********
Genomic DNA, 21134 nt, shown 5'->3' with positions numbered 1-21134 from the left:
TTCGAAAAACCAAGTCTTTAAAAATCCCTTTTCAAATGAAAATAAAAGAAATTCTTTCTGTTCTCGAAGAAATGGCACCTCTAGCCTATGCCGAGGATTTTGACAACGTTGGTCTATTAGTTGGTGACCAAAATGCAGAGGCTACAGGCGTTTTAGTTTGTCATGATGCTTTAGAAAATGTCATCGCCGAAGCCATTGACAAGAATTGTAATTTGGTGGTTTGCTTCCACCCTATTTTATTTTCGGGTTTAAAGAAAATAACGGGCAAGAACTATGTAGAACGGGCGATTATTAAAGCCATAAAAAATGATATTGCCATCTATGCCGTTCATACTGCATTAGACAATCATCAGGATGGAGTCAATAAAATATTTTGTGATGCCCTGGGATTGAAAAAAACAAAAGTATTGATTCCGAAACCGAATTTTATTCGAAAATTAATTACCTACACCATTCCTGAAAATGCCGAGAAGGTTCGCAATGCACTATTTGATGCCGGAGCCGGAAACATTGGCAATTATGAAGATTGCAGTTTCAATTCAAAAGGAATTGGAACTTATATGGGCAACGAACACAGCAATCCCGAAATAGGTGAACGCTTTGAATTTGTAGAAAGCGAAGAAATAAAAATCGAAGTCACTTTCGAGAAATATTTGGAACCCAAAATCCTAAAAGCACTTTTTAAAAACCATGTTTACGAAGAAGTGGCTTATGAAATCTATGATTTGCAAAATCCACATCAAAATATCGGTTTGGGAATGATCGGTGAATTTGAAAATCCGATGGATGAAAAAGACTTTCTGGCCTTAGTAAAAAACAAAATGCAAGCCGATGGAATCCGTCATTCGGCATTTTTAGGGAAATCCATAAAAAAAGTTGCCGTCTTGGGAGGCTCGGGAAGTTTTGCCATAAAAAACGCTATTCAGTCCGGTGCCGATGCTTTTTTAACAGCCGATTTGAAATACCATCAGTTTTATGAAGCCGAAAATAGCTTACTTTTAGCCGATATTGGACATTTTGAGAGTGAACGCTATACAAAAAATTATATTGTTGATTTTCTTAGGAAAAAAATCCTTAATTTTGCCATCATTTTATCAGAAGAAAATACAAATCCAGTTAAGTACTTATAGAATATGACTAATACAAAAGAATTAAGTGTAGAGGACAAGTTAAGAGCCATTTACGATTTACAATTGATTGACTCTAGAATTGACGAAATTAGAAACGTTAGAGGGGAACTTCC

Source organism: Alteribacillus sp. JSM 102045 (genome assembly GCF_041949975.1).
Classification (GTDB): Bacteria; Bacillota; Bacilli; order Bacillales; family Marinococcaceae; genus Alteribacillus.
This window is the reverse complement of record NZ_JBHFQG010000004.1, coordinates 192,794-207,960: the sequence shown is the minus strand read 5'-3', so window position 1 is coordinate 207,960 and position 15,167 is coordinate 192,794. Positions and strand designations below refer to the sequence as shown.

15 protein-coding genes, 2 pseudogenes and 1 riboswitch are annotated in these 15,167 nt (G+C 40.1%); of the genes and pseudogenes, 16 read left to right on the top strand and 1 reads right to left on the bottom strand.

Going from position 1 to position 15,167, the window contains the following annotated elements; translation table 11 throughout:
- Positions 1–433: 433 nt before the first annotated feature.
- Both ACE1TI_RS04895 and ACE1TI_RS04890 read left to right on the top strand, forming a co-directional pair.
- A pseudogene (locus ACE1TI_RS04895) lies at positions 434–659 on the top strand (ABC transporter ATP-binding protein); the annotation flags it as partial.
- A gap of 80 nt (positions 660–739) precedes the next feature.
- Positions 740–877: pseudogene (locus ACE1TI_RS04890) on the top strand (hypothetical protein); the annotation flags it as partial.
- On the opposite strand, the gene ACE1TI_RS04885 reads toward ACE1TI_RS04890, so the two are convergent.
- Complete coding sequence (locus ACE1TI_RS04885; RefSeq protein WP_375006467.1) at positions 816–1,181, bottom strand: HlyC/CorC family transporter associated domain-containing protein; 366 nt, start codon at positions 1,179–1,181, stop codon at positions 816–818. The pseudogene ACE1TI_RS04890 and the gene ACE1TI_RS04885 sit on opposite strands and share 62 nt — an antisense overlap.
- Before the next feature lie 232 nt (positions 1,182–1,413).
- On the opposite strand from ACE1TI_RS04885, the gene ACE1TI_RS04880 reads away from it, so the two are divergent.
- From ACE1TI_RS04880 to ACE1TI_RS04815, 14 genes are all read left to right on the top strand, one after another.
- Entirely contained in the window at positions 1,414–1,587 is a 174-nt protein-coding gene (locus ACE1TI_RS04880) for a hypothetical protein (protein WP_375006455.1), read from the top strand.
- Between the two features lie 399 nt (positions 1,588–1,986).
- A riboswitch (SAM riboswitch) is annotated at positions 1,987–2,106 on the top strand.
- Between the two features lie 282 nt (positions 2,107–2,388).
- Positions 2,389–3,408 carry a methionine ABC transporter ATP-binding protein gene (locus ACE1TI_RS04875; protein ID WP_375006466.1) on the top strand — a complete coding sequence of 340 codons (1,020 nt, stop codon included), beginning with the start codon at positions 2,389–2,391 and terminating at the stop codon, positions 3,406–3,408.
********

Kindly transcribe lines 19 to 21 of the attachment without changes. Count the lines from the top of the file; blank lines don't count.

- Between the two features lie 399 nt (positions 1,588–1,986).
- A riboswitch (SAM riboswitch) is annotated at positions 1,987–2,106 on the top strand.
- Between the two features lie 282 nt (positions 2,107–2,388).